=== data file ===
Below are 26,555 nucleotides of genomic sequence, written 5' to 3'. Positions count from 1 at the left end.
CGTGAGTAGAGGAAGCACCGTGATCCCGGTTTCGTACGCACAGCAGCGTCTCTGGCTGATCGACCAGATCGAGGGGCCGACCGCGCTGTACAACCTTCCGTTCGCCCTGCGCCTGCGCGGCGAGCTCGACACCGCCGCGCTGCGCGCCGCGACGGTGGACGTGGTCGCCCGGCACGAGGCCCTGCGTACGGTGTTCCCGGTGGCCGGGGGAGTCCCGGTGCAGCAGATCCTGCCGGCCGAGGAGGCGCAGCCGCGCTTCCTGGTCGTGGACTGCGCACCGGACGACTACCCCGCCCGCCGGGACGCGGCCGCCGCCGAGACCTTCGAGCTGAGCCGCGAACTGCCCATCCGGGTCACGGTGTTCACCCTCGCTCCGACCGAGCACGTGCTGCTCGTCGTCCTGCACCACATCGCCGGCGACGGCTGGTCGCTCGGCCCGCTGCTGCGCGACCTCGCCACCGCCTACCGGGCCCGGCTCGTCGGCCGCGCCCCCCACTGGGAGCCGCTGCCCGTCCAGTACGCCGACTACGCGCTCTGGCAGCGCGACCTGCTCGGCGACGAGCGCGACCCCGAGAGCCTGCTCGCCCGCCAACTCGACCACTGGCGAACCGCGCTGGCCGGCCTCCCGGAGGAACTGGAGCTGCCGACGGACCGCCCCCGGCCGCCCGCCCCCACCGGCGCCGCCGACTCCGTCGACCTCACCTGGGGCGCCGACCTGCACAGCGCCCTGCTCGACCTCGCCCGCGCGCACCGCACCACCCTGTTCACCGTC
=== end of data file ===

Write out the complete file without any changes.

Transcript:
Below are 26,555 nucleotides of genomic sequence, written 5' to 3'. Positions count from 1 at the left end.
CGTGAGTAGAGGAAGCACCGTGATCCCGGTTTCGTACGCACAGCAGCGTCTCTGGCTGATCGACCAGATCGAGGGGCCGACCGCGCTGTACAACCTTCCGTTCGCCCTGCGCCTGCGCGGCGAGCTCGACACCGCCGCGCTGCGCGCCGCGACGGTGGACGTGGTCGCCCGGCACGAGGCCCTGCGTACGGTGTTCCCGGTGGCCGGGGGAGTCCCGGTGCAGCAGATCCTGCCGGCCGAGGAGGCGCAGCCGCGCTTCCTGGTCGTGGACTGCGCACCGGACGACTACCCCGCCCGCCGGGACGCGGCCGCCGCCGAGACCTTCGAGCTGAGCCGCGAACTGCCCATCCGGGTCACGGTGTTCACCCTCGCTCCGACCGAGCACGTGCTGCTCGTCGTCCTGCACCACATCGCCGGCGACGGCTGGTCGCTCGGCCCGCTGCTGCGCGACCTCGCCACCGCCTACCGGGCCCGGCTCGTCGGCCGCGCCCCCCACTGGGAGCCGCTGCCCGTCCAGTACGCCGACTACGCGCTCTGGCAGCGCGACCTGCTCGGCGACGAGCGCGACCCCGAGAGCCTGCTCGCCCGCCAACTCGACCACTGGCGAACCGCGCTGGCCGGCCTCCCGGAGGAACTGGAGCTGCCGACGGACCGCCCCCGGCCGCCCGCCCCCACCGGCGCCGCCGACTCCGTCGACCTCACCTGGGGCGCCGACCTGCACAGCGCCCTGCTCGACCTCGCCCGCGCGCACCGCACCACCCTGTTCACCGTC